The New York Times reported yesterday on the increasing frequency of prescriptions for stimulants (commonly used for ADD and ADHD) being given to children who have no medical problem.
These children receive medication because they have been struggling in school.
According to the article, children who are struggling in school, especially those in low-income situations, can receive prescription stimulants for the sole purpose of increasing their educational performance. Not all doctors are willing to give prescriptions for that reason, but this practice is on the rise. Dr. Michael Anderson, a proponent of this practice, prescribes these stimulating medications to children who don’t have attention deficit disorders because, he says, “We’ve decided as a society that it’s too expensive to modify the kid’s environment. So we have to modify the kid.”
The effects of the drugs on children who don’t have attention deficit disorders is still largely debated. Some say that there is little to no harm in giving children stimulants to help them focus in school. Others say the stimulants are exposing children to physical and psychological risks. They worry that children will have psychotic episodes including severe depression, will become dependent on these drugs even into adulthood, etc.
The article described a family, the Rocaforts, whose four children all take prescription stimulants to help with schoolwork. Two of the children have never been diagnosed with ADD or ADHD. One of the children had his medication changed after seeing people and hearing voices that were not there and admitting to suicidal thoughts. The parents acknowledge that there are two ends of the spectrum, and they have experienced both ends. Regarding a daughter who does not have ADHD, the father, Rocky, said, “If they’re feeling positive, happy, socializing more, and it’s helping them, why wouldn’t you? Why not?”
The public response to this article did not seem to indicate support. Ana of Kentucky commented on the article:
I’m a pediatrician and a child psychiatrist, and I deal with ADHD on a daily basis. I get where this physician is coming from. It’s beyond frustrating, trying to get schools and parents to alter the child’s environment to make it more learning-friendly. They either can’t or won’t put in the time and money (for the schools, it’s more won’t), so what are we left with? However, using these medications as a crutch is beyond dangerous. I have never prescribed ADHD medications to a child who didn’t meet the criteria for it. The concerns for dependence are valid, as are the dangers of illegal diversion, particularly in low-income areas where drug problems tend to be worse….
Ana’s comment indicates that although we have access to these medications and in some cases they can help, they should be used with great discretion (i.e., only given to those who have been diagnosed with attention deficit disorders) because the risk is so high. Lorenzo Duretto (@LDuretto) tweeted a response:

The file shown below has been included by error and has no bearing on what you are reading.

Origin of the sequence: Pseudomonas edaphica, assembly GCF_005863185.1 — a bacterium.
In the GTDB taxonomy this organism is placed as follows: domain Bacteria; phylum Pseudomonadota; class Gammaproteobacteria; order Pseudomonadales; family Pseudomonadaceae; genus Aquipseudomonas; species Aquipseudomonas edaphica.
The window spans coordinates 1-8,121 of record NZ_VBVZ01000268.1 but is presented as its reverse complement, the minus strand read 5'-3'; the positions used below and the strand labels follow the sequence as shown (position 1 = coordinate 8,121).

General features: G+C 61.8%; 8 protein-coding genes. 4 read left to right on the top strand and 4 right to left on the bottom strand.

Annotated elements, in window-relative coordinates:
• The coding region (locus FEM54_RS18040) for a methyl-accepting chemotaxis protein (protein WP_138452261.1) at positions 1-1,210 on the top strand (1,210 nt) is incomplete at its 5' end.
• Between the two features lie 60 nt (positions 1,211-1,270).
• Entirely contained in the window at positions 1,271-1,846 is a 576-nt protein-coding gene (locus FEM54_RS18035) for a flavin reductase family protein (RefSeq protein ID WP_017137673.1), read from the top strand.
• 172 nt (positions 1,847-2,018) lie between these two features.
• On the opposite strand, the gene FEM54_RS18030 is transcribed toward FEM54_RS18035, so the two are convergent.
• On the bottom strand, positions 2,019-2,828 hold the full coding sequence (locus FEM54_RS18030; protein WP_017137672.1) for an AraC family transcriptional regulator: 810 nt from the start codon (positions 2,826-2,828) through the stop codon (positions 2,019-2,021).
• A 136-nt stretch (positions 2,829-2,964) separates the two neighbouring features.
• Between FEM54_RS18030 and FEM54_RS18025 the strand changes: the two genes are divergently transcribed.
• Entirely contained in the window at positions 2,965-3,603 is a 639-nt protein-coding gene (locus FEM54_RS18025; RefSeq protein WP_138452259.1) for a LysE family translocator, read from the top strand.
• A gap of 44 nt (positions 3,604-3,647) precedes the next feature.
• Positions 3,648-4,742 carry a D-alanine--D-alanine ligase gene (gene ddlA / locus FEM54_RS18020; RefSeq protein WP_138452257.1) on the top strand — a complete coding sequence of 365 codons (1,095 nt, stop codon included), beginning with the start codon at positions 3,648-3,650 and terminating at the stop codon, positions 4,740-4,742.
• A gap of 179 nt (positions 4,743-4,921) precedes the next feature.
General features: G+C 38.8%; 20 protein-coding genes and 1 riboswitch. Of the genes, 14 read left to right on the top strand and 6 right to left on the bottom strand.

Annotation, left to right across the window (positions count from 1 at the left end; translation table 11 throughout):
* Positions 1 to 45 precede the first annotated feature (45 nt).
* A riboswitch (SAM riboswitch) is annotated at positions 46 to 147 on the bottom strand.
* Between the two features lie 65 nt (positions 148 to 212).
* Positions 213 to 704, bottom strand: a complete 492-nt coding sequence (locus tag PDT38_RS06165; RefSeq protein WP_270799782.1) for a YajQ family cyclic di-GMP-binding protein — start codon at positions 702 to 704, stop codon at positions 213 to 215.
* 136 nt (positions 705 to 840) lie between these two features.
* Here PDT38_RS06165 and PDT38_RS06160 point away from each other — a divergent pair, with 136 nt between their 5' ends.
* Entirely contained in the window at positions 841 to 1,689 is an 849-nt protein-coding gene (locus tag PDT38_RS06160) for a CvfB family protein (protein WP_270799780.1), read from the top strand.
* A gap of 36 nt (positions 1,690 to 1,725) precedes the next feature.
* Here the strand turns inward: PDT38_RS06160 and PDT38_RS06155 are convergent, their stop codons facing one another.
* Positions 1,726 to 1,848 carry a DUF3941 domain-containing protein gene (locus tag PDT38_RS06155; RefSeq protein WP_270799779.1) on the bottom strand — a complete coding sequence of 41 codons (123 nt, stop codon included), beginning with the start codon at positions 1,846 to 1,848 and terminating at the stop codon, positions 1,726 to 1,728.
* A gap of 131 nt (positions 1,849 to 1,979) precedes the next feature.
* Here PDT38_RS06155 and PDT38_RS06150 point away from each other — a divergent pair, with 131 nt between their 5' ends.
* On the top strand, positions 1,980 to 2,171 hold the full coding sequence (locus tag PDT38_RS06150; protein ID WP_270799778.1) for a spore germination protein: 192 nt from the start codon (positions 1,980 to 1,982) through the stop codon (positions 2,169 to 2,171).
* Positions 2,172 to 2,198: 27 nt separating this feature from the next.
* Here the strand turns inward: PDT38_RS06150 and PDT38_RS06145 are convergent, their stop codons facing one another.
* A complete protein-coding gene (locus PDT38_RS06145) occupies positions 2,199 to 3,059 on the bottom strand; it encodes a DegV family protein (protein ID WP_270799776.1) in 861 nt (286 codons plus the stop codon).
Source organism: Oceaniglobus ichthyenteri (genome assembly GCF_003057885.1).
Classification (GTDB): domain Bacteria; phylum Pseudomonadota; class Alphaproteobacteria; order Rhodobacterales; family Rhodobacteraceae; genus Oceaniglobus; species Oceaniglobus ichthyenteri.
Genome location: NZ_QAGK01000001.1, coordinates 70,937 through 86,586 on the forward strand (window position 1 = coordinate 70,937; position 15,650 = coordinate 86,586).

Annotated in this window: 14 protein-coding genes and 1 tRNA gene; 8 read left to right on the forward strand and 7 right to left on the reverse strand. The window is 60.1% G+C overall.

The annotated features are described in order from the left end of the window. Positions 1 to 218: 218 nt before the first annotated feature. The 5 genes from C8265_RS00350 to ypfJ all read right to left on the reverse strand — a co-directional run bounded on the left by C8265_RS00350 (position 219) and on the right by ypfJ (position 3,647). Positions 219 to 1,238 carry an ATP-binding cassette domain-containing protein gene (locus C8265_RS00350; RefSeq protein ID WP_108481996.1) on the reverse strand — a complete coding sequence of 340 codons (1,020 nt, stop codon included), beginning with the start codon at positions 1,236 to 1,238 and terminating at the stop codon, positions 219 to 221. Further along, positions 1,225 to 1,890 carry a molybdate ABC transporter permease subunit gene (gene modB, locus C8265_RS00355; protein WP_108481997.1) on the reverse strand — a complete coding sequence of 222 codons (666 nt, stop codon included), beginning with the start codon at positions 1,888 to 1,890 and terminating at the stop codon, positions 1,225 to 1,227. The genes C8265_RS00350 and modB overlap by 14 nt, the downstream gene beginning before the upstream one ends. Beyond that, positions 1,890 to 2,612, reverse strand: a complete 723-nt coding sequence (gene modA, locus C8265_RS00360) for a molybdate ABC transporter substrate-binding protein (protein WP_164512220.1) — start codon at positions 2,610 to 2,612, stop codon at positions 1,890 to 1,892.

in US u worry about high school [students] who take drugs 2 increase their academic performances and then u wanna do this? Ridiculous!!!
This response was echoed by many others in the comments on the online article. If regular students can be given stimulants to help in school, people are saying, should regular athletes be allowed to have steroids to help their athletic performance?
The article failed to talk about possible causes of the inability to concentrate. Many voices in the comments emphasized that a lack of sleep, lack of exercise, etc. can impact a child’s ability to focus in school. However, we need not group all children who have a difficult time focusing into the same group. Many children do need these medications to function properly mentally, physically, and socially. This point was driven home by Olivia of Buffalo, NY:
As a college student who has struggled with A.D.H.D my entire life this article makes me livid. I use medication because I need it, not only for school but for daily life and that is a major part of the diagnosis that wasn’t mentioned much. Its not just about focusing to get good grades its about your mind functioning differently than other kids and people who do not have the disability. The way A.D.H.D kids and adults arrive at certain answers and solve problems is so different and having to deal with that fact, knowing that you think differently is part of living with A.D.H.D. …. [A person's] need for medication is not something that should be taken lightly. It is a serious learning disability and what the doctor admits and even the family from the article admits doing makes light of a struggle that so many people go through.
In a society where medications are readily available and can make us seem “better,” let us seriously consider the long-term impacts of using drugs for improper purposes. This is a weighty issue our society is facing, and if we are to make correct decisions in both the policy world and the day-to-day world, we must consider all consequences of our actions.